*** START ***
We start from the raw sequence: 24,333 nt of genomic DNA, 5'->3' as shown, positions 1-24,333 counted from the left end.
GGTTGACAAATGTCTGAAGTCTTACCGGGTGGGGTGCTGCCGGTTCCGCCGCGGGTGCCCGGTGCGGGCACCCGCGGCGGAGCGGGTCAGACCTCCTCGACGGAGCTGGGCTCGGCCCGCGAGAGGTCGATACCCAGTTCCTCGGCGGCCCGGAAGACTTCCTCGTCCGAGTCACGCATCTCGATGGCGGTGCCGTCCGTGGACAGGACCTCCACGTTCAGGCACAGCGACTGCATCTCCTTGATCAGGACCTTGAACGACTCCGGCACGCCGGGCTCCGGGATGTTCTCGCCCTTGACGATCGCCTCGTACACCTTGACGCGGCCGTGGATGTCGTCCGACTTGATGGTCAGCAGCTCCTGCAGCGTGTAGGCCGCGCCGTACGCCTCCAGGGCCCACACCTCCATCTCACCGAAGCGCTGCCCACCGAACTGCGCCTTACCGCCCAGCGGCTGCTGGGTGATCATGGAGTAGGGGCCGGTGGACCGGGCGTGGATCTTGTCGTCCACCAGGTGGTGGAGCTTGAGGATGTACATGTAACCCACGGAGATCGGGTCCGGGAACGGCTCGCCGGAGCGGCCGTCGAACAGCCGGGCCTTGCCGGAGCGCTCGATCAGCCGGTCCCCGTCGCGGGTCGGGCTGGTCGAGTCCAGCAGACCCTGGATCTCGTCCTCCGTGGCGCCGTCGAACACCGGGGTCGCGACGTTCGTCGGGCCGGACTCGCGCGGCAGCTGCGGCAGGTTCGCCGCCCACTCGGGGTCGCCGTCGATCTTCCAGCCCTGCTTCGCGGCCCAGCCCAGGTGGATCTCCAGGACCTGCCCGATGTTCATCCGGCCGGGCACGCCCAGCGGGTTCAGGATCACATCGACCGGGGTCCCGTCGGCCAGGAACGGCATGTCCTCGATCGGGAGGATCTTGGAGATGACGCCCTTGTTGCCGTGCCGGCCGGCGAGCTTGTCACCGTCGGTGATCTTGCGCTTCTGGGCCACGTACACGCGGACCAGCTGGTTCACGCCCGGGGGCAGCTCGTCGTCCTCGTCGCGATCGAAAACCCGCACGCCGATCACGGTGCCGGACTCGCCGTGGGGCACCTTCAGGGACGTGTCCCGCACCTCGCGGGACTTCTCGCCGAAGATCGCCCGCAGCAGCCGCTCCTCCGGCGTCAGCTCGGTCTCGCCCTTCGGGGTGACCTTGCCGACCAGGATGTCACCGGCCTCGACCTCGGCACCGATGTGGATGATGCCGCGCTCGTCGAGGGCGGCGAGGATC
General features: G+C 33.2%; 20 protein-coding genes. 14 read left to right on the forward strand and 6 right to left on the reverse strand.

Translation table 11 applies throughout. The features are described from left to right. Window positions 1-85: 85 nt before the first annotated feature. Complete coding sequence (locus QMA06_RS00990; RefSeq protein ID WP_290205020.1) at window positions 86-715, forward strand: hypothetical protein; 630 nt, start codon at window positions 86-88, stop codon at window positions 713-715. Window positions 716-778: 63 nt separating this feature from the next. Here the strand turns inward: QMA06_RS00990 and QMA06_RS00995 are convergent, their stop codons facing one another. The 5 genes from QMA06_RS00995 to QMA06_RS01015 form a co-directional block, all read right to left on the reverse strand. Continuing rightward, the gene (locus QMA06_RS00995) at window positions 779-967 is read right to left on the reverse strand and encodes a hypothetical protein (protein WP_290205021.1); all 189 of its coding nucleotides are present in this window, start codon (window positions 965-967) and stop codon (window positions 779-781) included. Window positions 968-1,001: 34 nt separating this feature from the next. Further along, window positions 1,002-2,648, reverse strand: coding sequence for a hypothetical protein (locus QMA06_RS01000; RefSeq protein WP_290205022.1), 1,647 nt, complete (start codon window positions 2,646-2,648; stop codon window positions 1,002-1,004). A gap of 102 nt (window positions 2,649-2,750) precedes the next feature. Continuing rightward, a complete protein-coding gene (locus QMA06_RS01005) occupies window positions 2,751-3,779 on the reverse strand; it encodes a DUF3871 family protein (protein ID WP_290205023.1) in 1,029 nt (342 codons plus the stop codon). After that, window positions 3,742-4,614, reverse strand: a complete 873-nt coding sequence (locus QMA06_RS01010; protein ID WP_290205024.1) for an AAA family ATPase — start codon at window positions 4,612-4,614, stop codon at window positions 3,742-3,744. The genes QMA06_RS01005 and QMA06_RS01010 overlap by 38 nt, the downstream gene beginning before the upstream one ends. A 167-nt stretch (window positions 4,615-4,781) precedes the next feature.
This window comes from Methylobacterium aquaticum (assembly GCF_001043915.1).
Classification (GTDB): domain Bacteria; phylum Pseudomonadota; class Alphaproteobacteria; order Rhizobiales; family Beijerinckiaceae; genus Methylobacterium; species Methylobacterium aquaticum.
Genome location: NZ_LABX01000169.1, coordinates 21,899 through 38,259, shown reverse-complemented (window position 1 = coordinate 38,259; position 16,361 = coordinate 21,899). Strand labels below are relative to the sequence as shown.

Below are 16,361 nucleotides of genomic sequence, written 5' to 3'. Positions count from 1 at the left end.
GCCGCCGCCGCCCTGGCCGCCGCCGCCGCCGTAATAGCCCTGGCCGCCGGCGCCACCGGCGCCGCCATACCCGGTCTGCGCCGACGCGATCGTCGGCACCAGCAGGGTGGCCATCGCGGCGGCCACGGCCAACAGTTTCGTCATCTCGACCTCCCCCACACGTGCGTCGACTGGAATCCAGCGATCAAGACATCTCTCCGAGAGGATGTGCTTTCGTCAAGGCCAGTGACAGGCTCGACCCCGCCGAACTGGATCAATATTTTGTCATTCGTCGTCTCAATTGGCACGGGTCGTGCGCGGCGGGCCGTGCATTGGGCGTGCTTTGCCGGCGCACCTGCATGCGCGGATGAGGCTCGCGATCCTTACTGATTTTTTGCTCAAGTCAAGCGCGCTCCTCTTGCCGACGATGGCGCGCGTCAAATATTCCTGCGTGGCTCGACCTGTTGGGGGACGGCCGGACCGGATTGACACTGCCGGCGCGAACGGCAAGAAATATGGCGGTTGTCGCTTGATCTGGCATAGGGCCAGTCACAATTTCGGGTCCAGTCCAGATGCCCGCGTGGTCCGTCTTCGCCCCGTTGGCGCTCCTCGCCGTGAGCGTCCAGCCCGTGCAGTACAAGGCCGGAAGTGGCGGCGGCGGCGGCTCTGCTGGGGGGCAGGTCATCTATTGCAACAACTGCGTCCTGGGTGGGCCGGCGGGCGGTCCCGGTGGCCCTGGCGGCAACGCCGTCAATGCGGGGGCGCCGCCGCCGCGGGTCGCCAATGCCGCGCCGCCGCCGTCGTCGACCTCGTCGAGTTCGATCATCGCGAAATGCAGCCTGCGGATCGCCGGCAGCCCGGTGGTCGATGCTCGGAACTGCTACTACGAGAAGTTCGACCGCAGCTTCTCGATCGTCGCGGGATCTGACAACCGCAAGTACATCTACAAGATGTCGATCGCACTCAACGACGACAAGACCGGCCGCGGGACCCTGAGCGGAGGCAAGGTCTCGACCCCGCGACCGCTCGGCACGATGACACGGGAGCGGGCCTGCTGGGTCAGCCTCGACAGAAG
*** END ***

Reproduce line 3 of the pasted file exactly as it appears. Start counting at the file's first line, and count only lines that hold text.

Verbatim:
General features: G+C 33.2%; 20 protein-coding genes. 14 read left to right on the forward strand and 6 right to left on the reverse strand.